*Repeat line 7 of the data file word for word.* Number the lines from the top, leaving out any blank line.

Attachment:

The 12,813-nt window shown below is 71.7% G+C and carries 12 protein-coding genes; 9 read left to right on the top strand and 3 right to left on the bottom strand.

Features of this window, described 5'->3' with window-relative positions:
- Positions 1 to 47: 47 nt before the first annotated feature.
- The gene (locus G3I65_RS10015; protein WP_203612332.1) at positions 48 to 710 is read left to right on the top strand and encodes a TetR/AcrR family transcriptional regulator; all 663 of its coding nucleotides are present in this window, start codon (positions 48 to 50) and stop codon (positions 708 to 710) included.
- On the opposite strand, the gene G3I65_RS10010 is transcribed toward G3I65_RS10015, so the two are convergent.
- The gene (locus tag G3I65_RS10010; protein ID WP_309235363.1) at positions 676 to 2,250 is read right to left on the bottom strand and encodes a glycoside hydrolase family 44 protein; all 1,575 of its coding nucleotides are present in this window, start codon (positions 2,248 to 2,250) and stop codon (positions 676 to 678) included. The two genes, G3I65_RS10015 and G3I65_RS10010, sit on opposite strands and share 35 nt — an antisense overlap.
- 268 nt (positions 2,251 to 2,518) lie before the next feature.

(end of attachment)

- 268 nt (positions 2,251 to 2,518) lie before the next feature.